Belfast Telegraph

UK Website Of The Year

Home News Education

School workers in Northern Ireland to strike over looming Tory cuts

By Michael McHugh

Published 08/05/2015

Large but unspecified reductions in welfare spending worth £12 billion by 2018 are also due
Large but unspecified reductions in welfare spending worth £12 billion by 2018 are also due

The first industrial action since the election over public spending cuts which are planned to intensify under the Tories is scheduled for Monday in Northern Ireland.

Education support workers will work to rule in a protest over job losses and terms and conditions as part of a widespread union backlash against savings in the powersharing government.

Depleted welfare payments brought Stormont to the verge of collapse last year and time is running out to agree a budget for ministers in the Executive for this current year. Thousands of jobs are scheduled to go.

Sinn Fein President Gerry Adams has said fighting austerity would be his party's number one priority in post-poll talks with a new Government while the DUP has supported an easing in the pace of savings.

Sinn Fein West Belfast MP Paul Maskey said: "This was a vote against Tory cuts and this was a vote against all the cuts on welfare reform."

The DUP had hoped to be in the position of "kingmakers" if predictions of a hung parliament had been correct and in a position to extract concessions in exchange for support.

But Grainne Walsh from Belfast-based political consultants Stratagem said the challenge would be to make Northern Ireland relevant across the water and buffer it from extensive cuts.

She said pensions in Northern Ireland accounted for half of the welfare budget and it would be difficult for the Conservatives to make the scale of reductions envisaged without affecting payments to the elderly or disabled.

"I do think they will want the security of DUP or SDLP support at various times because it is too slim a majority; they may be able to negotiate some form of comfort on that but I would not hold out very much hope on that."

The Conservatives are planning a further fall of 7% over the first four years of the next Parliament, with spending increasing in the last year.

Large but unspecified reductions in welfare spending worth £12 billion by 2018 are also due.

Sinn Fein withdrew support for the Stormont House Agreement on welfare reform claiming it would hurt the most vulnerable.

The pre-Christmas Agreement also gave the Executive access to a £2 billion financial package from the Treasury, primarily borrowed.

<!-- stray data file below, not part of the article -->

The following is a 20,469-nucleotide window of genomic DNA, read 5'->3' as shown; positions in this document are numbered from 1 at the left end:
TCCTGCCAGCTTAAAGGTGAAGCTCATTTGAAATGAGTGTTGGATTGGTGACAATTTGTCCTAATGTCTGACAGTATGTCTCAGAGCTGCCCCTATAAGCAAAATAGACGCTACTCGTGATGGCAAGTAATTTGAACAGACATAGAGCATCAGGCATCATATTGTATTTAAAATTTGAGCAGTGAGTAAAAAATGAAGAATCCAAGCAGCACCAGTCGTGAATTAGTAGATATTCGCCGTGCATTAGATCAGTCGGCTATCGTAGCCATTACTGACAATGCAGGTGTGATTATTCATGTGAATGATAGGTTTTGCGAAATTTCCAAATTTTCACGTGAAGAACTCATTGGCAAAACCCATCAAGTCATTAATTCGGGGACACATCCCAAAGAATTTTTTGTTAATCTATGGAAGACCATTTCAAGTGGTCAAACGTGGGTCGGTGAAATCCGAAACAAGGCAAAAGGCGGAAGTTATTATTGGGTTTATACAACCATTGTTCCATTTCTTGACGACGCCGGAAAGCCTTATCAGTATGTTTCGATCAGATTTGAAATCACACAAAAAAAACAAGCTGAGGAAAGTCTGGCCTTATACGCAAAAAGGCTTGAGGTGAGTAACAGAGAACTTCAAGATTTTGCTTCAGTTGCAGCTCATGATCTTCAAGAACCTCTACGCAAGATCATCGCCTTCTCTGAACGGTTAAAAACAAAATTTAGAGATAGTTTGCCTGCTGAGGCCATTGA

The deal envisaged the setting of a "sustainable" budget for 2015/16 and establishment of new mechanisms for dealing with the toxic Troubles legacy.

The DUP has warned against cuts to frontline services or rushing to eliminate the budget deficit.

The money the devolved assembly at Stormont has to spend is decided by the Barnett formula based on a change proportionate to that affecting English public services.

Frontline health and education has been largely protected from cuts in England.

All the main Northern Ireland parties favour reducing corporation tax to compete with the Republic of Ireland's investor-friendly 12.5% rate.

During the last Parliament the Conservatives supported the measure, which proponents like the CBI believe could transform a business community struggling with an economy over-reliant on public sector jobs.

David Cameron has promised an in-out referendum on EU membership by 2017.

Northern Ireland has a land border with the Republic and leaving the union could have huge trade and travel implications.

EU funding is worth almost a tenth of Northern Ireland's gross domestic product, a report has said, with the farming industry particularly reliant on its subsidies.

None of the major Stormont parties favour an EU exit, although the DUP has refused to rule it out.

Ms Duffy said: "Their heads say no but their hearts say yes."

She said international treaties could be affected by an exit.

"It would be repartitioning of the island in a very profound way.

"However everybody follows the money really in terms of the funding."

The CBI in Northern Ireland said getting the deficit down must be a priority to maintain the UK's credibility in international markets which will keep the cost of borrowing down for growing Northern Ireland businesses and local mortgage holders, while ensuring funds available through the block grant are maximised, rather than spent on interest payments.

Director Nigel Smyth said: "With an EU referendum now likely, business will now want to see an ambitious, achievable reform agenda that will make both the UK and Europe more competitive and prosperous for all.

"The majority of Northern Ireland businesses want to stay in a reformed EU which opens up the world's largest market of 500 million consumers."

Press Association

Read More

From Belfast Telegraph